December 8th, 2009, London, United Kingdom – Samsung Electronics Co. Ltd., a leading mobile phone provider, today unveils its new smartphone platform, Samsung bada. At this unveiling, Samsung showcases the bada SDK (Software Development Kit) for partners and presents the unique benefits and unprecedented opportunities that the bada platform will bring to developers, mobile operators and consumers.

Samsung bada is a driving force in accomplishing Samsung’s vision of a ‘smartphone for everyone.’ To achieve this vision, Samsung bada offers a feature-rich platform for enhanced mobile experiences for consumers, and a complete mobile ecosystem through a developer support program that both the application store and consumers will benefit from. Based on Samsung’s accumulated expertise in developing advanced mobile phones, the company will allow its users to enjoy ultimate mobile experience through superb features.

Dr Hosoo Lee, Executive Vice President and Head of the Media Solution Center at Samsung Electronics said, “In providing Samsung bada, I believe that Samsung will become a true leader in the mobile industry; offering a wider range of smartphone choices for consumers.” He added, “At the same time, Samsung bada presents a powerful opportunity for developers to get their applications onto an unprecedented number of Samsung devices across the world“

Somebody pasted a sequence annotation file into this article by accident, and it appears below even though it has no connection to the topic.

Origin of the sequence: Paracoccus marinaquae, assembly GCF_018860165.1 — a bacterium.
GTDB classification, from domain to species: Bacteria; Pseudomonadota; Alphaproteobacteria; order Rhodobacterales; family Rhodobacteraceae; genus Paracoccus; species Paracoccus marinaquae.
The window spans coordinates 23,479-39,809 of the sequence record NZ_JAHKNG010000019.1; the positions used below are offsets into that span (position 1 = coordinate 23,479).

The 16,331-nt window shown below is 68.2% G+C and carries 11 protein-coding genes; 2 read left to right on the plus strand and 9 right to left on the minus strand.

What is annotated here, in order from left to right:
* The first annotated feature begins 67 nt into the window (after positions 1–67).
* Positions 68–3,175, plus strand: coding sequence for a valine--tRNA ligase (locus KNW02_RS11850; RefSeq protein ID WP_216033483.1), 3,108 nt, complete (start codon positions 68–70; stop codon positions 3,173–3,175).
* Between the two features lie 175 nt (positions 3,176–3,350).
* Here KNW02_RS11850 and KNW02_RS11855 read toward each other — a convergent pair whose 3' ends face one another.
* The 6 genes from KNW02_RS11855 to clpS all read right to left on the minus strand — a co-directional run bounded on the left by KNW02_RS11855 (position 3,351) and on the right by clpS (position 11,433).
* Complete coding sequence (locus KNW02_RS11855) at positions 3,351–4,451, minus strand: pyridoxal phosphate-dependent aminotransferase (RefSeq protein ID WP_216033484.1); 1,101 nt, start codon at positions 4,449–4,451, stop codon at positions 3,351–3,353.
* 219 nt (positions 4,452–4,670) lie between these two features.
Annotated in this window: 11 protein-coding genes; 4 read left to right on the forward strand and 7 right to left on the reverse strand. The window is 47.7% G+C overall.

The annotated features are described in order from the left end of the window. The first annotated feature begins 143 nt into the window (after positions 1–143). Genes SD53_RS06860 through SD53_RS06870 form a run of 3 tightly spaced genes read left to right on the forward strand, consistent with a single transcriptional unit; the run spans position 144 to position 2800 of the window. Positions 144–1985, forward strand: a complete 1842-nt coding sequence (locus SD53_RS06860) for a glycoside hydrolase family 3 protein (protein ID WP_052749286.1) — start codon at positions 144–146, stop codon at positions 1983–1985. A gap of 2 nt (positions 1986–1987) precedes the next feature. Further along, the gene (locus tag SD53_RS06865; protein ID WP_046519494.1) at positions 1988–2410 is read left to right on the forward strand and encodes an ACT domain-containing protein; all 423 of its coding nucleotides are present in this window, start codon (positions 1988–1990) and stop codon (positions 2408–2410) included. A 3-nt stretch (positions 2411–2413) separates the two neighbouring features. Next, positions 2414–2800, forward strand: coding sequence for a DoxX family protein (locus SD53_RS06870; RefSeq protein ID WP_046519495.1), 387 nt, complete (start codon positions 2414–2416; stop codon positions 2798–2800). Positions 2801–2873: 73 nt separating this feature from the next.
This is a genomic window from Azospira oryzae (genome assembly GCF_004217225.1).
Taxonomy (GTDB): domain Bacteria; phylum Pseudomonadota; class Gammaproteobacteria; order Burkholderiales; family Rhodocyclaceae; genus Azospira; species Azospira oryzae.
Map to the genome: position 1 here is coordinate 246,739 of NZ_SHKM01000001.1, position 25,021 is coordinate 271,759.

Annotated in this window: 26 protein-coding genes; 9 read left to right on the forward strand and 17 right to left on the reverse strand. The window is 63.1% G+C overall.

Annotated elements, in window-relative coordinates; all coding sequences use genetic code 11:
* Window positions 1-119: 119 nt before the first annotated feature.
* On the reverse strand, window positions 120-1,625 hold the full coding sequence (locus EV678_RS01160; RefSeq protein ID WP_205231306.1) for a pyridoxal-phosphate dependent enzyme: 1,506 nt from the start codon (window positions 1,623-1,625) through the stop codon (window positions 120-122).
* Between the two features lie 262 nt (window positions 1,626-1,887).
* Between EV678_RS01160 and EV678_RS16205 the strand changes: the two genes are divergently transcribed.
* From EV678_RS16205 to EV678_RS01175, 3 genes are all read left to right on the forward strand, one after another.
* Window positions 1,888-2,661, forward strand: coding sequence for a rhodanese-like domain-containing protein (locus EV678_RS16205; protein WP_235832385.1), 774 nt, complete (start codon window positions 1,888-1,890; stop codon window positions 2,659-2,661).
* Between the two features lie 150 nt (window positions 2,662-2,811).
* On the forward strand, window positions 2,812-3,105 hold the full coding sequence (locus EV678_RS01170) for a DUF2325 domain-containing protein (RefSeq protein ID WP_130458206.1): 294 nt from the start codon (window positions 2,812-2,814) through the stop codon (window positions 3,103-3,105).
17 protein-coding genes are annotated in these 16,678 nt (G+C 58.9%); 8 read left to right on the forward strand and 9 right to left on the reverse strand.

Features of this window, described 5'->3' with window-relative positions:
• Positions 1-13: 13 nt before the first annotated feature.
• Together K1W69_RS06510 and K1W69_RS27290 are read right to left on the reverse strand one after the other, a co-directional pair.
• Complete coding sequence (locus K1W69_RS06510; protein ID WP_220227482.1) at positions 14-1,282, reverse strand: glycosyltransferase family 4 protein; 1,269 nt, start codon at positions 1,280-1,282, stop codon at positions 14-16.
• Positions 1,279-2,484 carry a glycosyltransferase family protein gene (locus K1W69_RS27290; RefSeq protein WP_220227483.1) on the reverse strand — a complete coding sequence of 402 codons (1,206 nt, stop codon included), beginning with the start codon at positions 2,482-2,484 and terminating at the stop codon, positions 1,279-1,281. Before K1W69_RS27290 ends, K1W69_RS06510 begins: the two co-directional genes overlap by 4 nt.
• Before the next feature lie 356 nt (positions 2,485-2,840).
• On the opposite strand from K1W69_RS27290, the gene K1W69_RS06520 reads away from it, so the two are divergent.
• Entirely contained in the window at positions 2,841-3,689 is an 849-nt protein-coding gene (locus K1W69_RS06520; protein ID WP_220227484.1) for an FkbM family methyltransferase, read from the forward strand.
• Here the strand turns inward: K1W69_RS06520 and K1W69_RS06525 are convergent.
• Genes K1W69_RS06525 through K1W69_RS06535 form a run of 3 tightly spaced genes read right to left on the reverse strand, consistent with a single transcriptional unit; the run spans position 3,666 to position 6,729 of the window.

Samsung bada, meaning Ocean in Korean, possesses the following key characteristics:

User-interactive

Based on Samsung’s signature TouchWiz User Interface, Samsung bada platform provides an easy, simple, and intuitive UI without compromising efficiency. To enhance creativity and user interactivity, Samsung bada provides flash control, web control, motion sensing, fine-tuned vibration control, and face detection. Also, it supports sensor-based, context-aware applications. By using various sensors such as accelerometers, tilt, weather, proximity, and activity sensors, application developers can easily implement context-aware interactive applications.

Service-oriented

Samsung bada differentiates its position by supporting various service-centric features such as social networking, device synchronization, content management, location-based services, and commerce services - all supported by back-end bada servers. These ground-breaking developer-friendly features support developers to implement various services without additional effort.

Open and configurable

Samsung bada enables developers to take full advantage of mobile device capabilities to create compelling applications with ease. Applications can use device functions to make phone calls, send messages, or access the contact list. Also, various service applications can share information such as personal profiles, social relations, schedules, or contents with a simple user confirmation in order to provide services with greater personal relevance and cooperative service extension. The flexibility of the bada platform makes it applicable to a wider range of devices than any other mobile operating system.